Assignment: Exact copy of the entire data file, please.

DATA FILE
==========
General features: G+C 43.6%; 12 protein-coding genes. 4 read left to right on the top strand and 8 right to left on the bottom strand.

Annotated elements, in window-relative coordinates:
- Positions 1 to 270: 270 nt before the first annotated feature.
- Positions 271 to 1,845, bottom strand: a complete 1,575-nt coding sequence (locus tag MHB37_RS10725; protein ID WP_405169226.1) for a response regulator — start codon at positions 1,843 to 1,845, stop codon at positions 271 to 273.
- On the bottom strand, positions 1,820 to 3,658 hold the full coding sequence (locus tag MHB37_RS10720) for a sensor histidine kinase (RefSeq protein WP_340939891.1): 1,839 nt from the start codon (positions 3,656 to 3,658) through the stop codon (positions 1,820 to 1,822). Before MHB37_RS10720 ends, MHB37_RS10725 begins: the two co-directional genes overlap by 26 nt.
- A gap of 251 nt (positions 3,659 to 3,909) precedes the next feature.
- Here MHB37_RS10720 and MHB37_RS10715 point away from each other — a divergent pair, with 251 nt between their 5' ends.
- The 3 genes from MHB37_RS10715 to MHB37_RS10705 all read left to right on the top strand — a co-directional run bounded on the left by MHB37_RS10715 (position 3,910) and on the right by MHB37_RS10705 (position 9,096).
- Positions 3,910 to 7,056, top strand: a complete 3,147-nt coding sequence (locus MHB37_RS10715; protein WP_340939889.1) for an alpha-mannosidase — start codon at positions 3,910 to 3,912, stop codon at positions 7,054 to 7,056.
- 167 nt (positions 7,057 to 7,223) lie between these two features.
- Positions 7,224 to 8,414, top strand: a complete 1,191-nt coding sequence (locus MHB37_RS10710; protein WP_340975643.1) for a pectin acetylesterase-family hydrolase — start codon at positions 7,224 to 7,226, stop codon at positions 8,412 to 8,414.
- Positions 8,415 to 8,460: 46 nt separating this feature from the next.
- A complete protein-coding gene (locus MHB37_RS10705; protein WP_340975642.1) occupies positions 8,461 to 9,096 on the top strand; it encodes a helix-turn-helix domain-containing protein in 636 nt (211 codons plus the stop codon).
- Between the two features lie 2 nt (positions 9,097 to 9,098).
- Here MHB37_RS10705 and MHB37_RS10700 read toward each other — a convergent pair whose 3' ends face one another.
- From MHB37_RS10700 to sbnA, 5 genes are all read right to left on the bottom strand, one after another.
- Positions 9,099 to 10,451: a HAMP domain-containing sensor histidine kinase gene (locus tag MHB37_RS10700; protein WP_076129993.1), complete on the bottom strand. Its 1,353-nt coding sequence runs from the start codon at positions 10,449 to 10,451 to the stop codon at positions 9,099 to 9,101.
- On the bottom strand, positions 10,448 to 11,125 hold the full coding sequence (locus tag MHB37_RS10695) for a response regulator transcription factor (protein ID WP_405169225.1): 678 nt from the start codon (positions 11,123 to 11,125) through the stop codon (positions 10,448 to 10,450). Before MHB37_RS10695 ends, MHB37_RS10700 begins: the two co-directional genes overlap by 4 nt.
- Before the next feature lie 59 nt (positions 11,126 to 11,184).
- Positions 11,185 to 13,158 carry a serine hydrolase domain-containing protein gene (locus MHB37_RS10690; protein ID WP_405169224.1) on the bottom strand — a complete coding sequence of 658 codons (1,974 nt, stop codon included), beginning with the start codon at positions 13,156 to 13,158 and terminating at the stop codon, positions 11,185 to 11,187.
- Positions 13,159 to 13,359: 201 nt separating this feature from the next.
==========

General features: G+C 43.6%; 12 protein-coding genes. 4 read left to right on the top strand and 8 right to left on the bottom strand.

Annotated elements, in window-relative coordinates:
- Positions 1 to 270: 270 nt before the first annotated feature.
- Positions 271 to 1,845, bottom strand: a complete 1,575-nt coding sequence (locus tag MHB37_RS10725; protein ID WP_405169226.1) for a response regulator — start codon at positions 1,843 to 1,845, stop codon at positions 271 to 273.
- On the bottom strand, positions 1,820 to 3,658 hold the full coding sequence (locus tag MHB37_RS10720) for a sensor histidine kinase (RefSeq protein WP_340939891.1): 1,839 nt from the start codon (positions 3,656 to 3,658) through the stop codon (positions 1,820 to 1,822). Before MHB37_RS10720 ends, MHB37_RS10725 begins: the two co-directional genes overlap by 26 nt.
- A gap of 251 nt (positions 3,659 to 3,909) precedes the next feature.
- Here MHB37_RS10720 and MHB37_RS10715 point away from each other — a divergent pair, with 251 nt between their 5' ends.
- The 3 genes from MHB37_RS10715 to MHB37_RS10705 all read left to right on the top strand — a co-directional run bounded on the left by MHB37_RS10715 (position 3,910) and on the right by MHB37_RS10705 (position 9,096).
- Positions 3,910 to 7,056, top strand: a complete 3,147-nt coding sequence (locus MHB37_RS10715; protein WP_340939889.1) for an alpha-mannosidase — start codon at positions 3,910 to 3,912, stop codon at positions 7,054 to 7,056.
- 167 nt (positions 7,057 to 7,223) lie between these two features.
- Positions 7,224 to 8,414, top strand: a complete 1,191-nt coding sequence (locus MHB37_RS10710; protein WP_340975643.1) for a pectin acetylesterase-family hydrolase — start codon at positions 7,224 to 7,226, stop codon at positions 8,412 to 8,414.
- Positions 8,415 to 8,460: 46 nt separating this feature from the next.
- A complete protein-coding gene (locus MHB37_RS10705; protein WP_340975642.1) occupies positions 8,461 to 9,096 on the top strand; it encodes a helix-turn-helix domain-containing protein in 636 nt (211 codons plus the stop codon).
- Between the two features lie 2 nt (positions 9,097 to 9,098).
- Here MHB37_RS10705 and MHB37_RS10700 read toward each other — a convergent pair whose 3' ends face one another.
- From MHB37_RS10700 to sbnA, 5 genes are all read right to left on the bottom strand, one after another.
- Positions 9,099 to 10,451: a HAMP domain-containing sensor histidine kinase gene (locus tag MHB37_RS10700; protein WP_076129993.1), complete on the bottom strand. Its 1,353-nt coding sequence runs from the start codon at positions 10,449 to 10,451 to the stop codon at positions 9,099 to 9,101.
- On the bottom strand, positions 10,448 to 11,125 hold the full coding sequence (locus tag MHB37_RS10695) for a response regulator transcription factor (protein ID WP_405169225.1): 678 nt from the start codon (positions 11,123 to 11,125) through the stop codon (positions 10,448 to 10,450). Before MHB37_RS10695 ends, MHB37_RS10700 begins: the two co-directional genes overlap by 4 nt.
- Before the next feature lie 59 nt (positions 11,126 to 11,184).
- Positions 11,185 to 13,158 carry a serine hydrolase domain-containing protein gene (locus MHB37_RS10690; protein ID WP_405169224.1) on the bottom strand — a complete coding sequence of 658 codons (1,974 nt, stop codon included), beginning with the start codon at positions 13,156 to 13,158 and terminating at the stop codon, positions 11,185 to 11,187.
- Positions 13,159 to 13,359: 201 nt separating this feature from the next.